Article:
Prescribing potentized remedies based on a medical diagnosis is known as clinical homeopathy. This methodology is essentially contrary to the basic principles of classical homeopathy and is therefore not something we support as an institution.

The concept of totality and training as a classical homeopath

On paper, the concept of totality and searching for the right symptoms is relatively easy to understand, but practice is often more challenging. For instance, there are gray areas, or the situation is complicated because patients use medication or are in certain circumstances, making it difficult to determine characteristic symptoms (i.e., totality). Even many homeopaths who have had a practice for a long time sometimes struggle to apply this concept in practice. Unfortunately, little attention is given to this important part of homeopathy in continuing education and even in some training courses today.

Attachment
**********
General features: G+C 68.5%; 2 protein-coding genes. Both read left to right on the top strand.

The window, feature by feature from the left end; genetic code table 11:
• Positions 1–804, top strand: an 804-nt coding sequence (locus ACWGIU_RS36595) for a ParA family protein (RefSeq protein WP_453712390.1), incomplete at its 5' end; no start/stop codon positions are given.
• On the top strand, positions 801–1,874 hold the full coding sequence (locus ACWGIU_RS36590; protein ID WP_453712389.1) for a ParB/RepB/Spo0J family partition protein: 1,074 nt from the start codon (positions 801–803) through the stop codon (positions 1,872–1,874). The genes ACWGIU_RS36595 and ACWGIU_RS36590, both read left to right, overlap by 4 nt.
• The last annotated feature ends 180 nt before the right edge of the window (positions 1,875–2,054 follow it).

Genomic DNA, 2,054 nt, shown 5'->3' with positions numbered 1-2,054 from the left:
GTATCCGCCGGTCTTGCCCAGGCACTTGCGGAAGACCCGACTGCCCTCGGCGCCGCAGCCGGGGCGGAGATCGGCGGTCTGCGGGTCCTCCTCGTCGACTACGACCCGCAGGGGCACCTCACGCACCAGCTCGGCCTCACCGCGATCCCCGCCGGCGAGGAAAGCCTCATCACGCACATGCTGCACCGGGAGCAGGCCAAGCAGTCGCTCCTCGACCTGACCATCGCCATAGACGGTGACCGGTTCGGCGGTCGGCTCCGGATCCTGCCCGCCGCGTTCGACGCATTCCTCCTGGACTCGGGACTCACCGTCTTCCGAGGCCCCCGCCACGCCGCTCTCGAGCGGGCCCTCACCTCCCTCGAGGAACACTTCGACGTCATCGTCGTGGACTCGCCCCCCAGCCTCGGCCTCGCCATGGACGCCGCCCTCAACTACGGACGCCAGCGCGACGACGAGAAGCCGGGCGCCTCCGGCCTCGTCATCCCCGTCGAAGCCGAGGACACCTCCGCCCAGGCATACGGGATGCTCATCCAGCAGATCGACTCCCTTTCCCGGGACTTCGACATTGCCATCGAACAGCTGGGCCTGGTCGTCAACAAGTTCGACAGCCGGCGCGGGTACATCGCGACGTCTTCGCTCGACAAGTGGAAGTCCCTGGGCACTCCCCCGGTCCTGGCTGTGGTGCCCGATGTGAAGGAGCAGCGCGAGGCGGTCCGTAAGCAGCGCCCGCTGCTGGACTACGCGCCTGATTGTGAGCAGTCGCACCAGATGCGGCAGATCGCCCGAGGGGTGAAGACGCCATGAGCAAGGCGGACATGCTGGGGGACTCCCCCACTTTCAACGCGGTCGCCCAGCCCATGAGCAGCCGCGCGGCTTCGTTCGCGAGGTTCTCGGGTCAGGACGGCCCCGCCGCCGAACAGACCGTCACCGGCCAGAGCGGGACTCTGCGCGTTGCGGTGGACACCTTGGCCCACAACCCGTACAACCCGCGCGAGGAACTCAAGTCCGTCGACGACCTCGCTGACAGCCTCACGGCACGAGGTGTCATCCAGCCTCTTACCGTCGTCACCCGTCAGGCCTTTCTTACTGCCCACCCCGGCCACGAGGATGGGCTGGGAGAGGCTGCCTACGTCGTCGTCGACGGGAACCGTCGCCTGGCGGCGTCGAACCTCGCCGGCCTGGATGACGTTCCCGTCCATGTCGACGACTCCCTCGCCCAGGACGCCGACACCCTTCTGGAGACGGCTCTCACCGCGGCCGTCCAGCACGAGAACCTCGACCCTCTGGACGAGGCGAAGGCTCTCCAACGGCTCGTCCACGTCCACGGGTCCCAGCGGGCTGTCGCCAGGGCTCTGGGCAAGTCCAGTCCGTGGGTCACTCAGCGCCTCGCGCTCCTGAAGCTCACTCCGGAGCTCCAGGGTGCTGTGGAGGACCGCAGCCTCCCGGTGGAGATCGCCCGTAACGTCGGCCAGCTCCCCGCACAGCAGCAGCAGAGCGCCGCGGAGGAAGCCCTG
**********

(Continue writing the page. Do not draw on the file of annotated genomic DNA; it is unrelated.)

In our training, you learn very practically and extensively to apply the concept of totality to many cases. Throughout the course, we provide you with many tips and tools to determine totality. We try to give you practical guidance at the beginning of the training through many paper cases, and later during video cases and internships so that this ultimately becomes second nature. By actively studying and determining totality to find the appropriate remedy with a high degree of certainty, it becomes relatively easy.


  • Hahnemann, S. (1982). Organon of Medicine (W. Boericke, Trans.; 6th ed.). B. Jain Publishers.